A chess game is usually a well-mannered affair. In formal tournaments, a handshake is expected before play begins.
Bobby Fischer, although usually intent on fighting “to the naked kings,” was famously respectful and courteous toward his grandmaster opponents.
But tempers can and do fray in intense competitions.
Grandmaster Aron Nimzowitsch is said to have once jumped on a table and screamed, “Why must I lose to this idiot?”
Conflicting reports say that, during a 1974 match, Tigran Petrosian, a former world champion, and Viktor Korchnoi, a future challenger to the world title, repeatedly kicked each other under the playing table.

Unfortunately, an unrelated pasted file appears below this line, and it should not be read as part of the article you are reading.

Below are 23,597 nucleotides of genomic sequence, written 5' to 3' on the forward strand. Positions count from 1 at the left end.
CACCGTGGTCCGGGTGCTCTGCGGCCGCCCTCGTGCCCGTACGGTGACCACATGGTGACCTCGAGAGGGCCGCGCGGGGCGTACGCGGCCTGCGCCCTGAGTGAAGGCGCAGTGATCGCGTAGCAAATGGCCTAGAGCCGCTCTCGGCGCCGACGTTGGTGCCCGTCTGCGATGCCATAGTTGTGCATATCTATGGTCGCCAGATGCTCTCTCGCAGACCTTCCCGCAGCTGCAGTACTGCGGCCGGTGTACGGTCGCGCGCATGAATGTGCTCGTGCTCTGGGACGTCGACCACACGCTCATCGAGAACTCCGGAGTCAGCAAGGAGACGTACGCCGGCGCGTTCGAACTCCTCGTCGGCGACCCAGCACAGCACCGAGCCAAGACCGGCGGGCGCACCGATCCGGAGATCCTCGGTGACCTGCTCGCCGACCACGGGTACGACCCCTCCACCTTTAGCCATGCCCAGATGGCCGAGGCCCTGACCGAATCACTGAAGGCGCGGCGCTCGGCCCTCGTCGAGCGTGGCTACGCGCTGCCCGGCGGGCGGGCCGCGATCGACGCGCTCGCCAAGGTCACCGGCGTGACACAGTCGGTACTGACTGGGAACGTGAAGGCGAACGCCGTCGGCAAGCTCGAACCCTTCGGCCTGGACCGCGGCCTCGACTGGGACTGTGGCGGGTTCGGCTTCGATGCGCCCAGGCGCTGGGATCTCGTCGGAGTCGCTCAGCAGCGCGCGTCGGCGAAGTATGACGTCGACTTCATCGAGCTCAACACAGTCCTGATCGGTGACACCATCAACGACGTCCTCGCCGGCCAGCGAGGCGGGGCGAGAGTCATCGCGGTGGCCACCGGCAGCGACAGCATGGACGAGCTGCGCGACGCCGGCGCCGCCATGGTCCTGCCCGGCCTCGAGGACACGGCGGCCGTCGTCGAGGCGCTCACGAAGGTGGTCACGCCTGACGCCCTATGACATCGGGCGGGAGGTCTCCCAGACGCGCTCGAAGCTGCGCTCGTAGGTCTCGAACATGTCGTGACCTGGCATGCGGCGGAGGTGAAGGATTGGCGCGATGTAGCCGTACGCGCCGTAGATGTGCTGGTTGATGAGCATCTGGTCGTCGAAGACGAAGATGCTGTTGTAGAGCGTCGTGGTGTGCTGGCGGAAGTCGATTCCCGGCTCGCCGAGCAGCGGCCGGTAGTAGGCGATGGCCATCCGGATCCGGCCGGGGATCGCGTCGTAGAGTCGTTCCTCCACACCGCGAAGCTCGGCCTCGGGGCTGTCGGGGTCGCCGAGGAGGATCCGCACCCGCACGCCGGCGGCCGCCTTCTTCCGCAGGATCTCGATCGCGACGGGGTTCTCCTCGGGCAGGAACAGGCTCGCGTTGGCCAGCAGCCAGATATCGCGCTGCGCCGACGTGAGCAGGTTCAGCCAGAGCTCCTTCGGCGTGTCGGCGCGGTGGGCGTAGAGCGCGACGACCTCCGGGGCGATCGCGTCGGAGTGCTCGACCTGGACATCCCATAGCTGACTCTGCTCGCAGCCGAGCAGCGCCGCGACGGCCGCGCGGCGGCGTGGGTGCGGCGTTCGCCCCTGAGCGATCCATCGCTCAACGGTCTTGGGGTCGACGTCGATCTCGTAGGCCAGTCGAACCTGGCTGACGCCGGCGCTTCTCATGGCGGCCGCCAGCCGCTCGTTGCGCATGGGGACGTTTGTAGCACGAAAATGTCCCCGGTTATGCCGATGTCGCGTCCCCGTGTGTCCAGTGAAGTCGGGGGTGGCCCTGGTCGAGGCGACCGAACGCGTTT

I recall watching the robust and irascible Korchnoi violently sweeping the pieces onto the floor after a loss in a 1987 tournament in Brussels.
His 140-pound foe, former world champion Anatoly Karpov, cowered with his head down on the other side of the board, his sole concern to escape the tsunami of crashing pieces — and whatever might follow.
I have also witnessed a couple of other noted grandmasters — both U.S. champions — dramatically clearing the board after frustrating losses.
Such incidents are, of course, rare.
Chess might inspire strong emotions, but hockey it ain’t.